By Drew Bacharach

To lead off our judicial watch segment, we have a recent decision from the 8th Circuit.   Canine sniff cases are all the rage for the Supreme Court this term, and the the 8th Circuit is following suit.  The issue  in United States v. Grant was whether the officer’s use of “declarative language” amounted to coercing a suspect to consent to a canine sniff of his vehicle.

The facts are as follows.  As the officer was completing the traffic stop, he asked the suspect one last question — whether he had a criminal record.  When the suspect admitted to a prior arrest for marijuana possession, the officer asked for consent to perform a canine sniff of his vehicle.  The key issue was the change of language halfway through this request, as follows: Officer:  I think what we’re going to do is, because of your—I mean, what would you think about it if I had a dog come and go around it? If he doesn’t indicate anything, then we’ll get you going.   Suspect:  Okay.  Officer: Is that all right?  Suspect:  Sure.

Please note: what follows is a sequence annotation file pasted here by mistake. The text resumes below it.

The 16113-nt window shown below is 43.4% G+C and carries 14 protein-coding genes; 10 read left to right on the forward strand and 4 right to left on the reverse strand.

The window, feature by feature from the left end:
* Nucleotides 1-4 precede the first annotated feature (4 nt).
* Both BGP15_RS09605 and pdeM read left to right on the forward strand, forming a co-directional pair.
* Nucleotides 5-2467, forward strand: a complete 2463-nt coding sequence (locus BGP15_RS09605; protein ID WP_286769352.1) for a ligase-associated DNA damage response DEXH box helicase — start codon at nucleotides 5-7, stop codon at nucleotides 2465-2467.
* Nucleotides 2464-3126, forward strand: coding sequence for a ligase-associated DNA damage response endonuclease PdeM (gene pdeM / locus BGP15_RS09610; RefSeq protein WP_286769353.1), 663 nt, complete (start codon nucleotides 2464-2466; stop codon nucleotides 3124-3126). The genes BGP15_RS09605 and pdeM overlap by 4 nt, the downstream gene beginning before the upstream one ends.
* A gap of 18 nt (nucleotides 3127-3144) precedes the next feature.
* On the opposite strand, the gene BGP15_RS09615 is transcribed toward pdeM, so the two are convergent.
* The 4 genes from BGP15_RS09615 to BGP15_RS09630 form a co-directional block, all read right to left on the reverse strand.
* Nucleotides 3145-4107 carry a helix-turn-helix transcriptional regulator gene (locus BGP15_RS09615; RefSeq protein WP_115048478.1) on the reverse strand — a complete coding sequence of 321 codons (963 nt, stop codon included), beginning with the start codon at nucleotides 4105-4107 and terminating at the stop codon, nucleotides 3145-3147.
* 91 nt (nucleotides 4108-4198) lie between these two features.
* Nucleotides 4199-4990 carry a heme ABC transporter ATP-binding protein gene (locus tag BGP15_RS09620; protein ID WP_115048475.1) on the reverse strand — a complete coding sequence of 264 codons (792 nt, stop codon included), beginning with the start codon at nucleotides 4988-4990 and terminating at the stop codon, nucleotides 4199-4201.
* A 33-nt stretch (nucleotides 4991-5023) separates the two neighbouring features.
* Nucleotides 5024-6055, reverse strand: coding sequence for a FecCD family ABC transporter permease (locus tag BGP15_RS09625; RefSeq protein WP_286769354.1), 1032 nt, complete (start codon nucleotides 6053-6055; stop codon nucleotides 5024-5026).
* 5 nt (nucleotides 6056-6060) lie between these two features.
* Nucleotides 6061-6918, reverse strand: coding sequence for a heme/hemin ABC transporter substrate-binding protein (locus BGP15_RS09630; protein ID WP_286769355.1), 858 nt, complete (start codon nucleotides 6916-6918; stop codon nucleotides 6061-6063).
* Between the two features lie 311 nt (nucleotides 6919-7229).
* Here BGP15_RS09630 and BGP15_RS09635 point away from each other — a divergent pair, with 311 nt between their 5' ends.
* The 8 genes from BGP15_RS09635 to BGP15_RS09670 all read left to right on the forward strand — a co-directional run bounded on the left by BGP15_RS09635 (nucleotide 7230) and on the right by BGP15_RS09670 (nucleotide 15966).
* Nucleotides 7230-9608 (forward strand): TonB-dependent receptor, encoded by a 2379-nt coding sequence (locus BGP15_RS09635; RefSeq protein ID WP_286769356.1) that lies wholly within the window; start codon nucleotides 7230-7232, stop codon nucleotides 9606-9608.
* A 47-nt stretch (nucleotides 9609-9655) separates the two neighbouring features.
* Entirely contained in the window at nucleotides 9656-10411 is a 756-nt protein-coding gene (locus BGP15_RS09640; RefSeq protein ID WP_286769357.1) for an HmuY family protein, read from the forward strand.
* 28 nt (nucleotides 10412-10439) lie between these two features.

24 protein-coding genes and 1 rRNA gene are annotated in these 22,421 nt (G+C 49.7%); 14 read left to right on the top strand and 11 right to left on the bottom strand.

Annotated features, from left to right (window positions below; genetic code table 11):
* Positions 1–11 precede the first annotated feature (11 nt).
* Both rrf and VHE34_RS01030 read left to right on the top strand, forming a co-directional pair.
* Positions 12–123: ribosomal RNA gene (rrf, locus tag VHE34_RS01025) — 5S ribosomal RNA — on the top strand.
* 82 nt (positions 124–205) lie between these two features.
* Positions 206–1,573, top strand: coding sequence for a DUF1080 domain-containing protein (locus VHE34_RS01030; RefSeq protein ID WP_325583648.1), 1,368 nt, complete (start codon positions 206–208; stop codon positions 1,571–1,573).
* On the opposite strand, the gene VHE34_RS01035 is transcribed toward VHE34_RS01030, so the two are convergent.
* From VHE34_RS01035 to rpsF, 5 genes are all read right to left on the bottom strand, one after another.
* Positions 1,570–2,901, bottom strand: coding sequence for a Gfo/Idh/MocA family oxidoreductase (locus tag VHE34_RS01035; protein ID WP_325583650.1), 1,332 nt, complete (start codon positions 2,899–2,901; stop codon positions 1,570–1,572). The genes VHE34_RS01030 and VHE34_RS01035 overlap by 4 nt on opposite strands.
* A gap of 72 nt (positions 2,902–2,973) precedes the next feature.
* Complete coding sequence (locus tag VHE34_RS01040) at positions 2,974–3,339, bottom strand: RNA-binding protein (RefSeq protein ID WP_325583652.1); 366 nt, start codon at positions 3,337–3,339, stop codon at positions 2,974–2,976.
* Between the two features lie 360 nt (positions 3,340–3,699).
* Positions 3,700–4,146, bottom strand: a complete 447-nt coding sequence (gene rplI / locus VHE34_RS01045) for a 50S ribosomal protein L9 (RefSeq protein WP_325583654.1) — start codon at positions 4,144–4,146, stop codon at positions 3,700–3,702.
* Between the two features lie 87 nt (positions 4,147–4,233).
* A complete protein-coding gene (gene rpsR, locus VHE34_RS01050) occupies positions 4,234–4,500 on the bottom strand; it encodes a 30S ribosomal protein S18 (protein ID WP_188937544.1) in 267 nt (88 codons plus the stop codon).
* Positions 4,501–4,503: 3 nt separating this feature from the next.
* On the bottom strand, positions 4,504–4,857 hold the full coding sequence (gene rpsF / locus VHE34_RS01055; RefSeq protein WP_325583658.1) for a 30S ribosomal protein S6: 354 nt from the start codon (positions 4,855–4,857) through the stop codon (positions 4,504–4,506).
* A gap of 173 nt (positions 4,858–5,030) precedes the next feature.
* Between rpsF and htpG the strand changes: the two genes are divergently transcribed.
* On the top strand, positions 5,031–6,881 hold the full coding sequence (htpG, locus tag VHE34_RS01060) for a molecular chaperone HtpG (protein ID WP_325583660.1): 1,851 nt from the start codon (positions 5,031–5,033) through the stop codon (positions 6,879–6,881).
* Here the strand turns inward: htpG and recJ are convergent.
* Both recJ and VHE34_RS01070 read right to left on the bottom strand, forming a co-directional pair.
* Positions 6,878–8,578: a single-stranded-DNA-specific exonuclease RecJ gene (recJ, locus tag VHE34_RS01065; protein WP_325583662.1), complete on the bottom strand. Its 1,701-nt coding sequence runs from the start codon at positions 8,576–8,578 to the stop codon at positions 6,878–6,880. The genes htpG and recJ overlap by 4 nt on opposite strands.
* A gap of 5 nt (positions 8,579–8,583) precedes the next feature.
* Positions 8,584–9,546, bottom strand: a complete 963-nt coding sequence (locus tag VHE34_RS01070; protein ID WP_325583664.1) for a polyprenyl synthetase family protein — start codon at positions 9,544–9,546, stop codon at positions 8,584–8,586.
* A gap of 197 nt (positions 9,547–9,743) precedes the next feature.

Twenty-two minutes later, the narcotics canine arrived and positively alerted to narcotics in the vehicle.  A subsequent search revealed cocaine.  The defendant’s motion to suppress argued that the officer’s initial language amounted to an official command to allow the search, invalidating the consent.   Reversing the district court’s decision to suppress the evidence, the 8th Circuit found that the officer’s adherence to mom’s age-old advice to be polite and choose his words wisely saved the search.  It reasoned that there is a “constitutionally significant distinction between an official command and a request that may be refused.”  Because the officer made it clear that he was seeking permission, a reasonable person would understand that a denial was possible.  The suspect’s decision to consent to the canine sniff was not coerced.

While this case will not have the same impact as the Court’s current dog sniff cases, it does reinforce that words matter (and mom is always right).

The full opinion can be viewed here: United States v. Grant, 11-3665 (8th Cir. Oct. 18, 2012)